MARINE POLICY, vol.143, 2022 (SSCI)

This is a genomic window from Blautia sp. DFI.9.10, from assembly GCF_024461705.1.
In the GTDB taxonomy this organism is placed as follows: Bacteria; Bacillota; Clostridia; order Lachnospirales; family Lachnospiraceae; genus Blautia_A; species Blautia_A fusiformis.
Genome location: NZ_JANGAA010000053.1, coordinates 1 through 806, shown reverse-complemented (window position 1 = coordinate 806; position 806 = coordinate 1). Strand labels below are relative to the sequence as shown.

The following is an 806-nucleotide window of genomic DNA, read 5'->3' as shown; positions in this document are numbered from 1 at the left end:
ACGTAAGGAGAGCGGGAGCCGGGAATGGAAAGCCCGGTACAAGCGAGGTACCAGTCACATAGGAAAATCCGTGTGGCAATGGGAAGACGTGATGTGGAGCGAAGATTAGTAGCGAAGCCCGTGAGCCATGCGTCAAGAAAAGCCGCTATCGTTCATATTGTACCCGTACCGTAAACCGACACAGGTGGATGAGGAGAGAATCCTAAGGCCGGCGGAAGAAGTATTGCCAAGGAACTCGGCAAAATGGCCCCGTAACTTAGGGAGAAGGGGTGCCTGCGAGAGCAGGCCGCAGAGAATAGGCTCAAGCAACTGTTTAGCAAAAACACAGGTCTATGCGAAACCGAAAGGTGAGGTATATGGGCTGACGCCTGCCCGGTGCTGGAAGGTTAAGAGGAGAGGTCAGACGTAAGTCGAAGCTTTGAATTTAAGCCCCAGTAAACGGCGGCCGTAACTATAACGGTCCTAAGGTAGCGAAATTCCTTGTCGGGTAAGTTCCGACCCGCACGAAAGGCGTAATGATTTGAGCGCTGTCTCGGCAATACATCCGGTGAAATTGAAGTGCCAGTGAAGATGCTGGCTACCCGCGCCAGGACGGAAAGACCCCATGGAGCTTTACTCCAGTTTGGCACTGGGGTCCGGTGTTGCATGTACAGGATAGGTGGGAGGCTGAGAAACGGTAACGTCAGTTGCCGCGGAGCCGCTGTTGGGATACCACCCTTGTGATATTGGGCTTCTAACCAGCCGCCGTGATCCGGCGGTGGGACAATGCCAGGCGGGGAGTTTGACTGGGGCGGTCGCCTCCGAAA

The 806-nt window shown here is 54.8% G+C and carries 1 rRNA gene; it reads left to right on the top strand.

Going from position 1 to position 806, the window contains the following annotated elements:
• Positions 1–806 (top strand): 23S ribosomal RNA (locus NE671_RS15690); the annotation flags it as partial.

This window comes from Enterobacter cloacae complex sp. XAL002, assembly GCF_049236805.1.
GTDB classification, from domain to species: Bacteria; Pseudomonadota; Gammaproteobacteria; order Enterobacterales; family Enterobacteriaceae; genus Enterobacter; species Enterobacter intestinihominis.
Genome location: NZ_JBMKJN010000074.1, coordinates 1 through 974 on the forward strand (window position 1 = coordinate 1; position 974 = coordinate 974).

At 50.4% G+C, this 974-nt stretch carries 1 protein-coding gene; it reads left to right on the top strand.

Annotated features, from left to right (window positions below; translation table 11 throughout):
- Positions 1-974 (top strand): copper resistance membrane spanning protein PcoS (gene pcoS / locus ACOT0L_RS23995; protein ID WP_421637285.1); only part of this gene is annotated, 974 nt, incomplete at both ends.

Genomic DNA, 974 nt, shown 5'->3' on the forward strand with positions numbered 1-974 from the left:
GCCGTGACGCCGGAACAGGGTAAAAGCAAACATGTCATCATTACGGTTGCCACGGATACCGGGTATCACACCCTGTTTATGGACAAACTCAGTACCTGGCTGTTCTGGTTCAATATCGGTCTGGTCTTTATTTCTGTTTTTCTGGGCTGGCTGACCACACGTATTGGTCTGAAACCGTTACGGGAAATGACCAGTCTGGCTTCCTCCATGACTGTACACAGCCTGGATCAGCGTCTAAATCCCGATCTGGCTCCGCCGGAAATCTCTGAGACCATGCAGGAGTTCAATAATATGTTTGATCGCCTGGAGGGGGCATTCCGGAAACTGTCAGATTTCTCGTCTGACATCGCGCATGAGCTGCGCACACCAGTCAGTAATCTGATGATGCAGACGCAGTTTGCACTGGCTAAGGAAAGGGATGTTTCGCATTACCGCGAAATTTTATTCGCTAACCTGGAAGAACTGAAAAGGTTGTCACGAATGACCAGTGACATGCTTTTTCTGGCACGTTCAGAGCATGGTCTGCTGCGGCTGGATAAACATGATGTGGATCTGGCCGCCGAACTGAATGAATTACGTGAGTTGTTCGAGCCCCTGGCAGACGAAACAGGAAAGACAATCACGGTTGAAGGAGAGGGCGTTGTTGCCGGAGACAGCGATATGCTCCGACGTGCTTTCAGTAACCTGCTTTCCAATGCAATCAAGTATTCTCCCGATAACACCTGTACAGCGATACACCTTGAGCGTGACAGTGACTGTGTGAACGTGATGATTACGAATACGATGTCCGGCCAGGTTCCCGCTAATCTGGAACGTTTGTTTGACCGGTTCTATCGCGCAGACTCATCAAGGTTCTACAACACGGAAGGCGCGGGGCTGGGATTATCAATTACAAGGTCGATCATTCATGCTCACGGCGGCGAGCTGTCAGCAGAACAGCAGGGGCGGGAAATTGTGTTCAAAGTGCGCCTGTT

It is the responsibility of flag states to ensure that ships flying their flags are operated according to the international maritime safety standards. There are more than 200 flag states whose fleet characteristics differ from each other. The performances of flag states across all Port State Control (PSC) regimes reflect their level of deficiencies as related to maritime safety standards. In this respect, the measurement of their maritime safety performance is an important issue for identifying the maritime safety level of the world trade fleet. However, there is no standard method to determine flag state performance within the PSC regime due to variations between regimes. In this context, this study aims to assess the maritime safety performance of flag states based on the PSC inspections. The performance of each flag state is determined depending on both its detentions and deficiencies in the PSC regimes. All flag states that are listed in the PSC regimes are grouped according to the performance levels employing clustering analysis. Towards this aim, the performance in each PCS regime is determined using the Technique for Order Preference by Similarity to an Ideal Solution (TOPSIS), and then their overall performance is calculated based on these performances. Accordingly, the performance in each PCS regime of flag states is discussed in terms of maritime safety, thus the maritime safety level of the world trade fleet is identified. The results show that nearly half of the flag states have sub-standard overall performance levels. TOPSIS is proposed as the standard method for measuring flag states performance in the scope of harmonization of PSC regimes.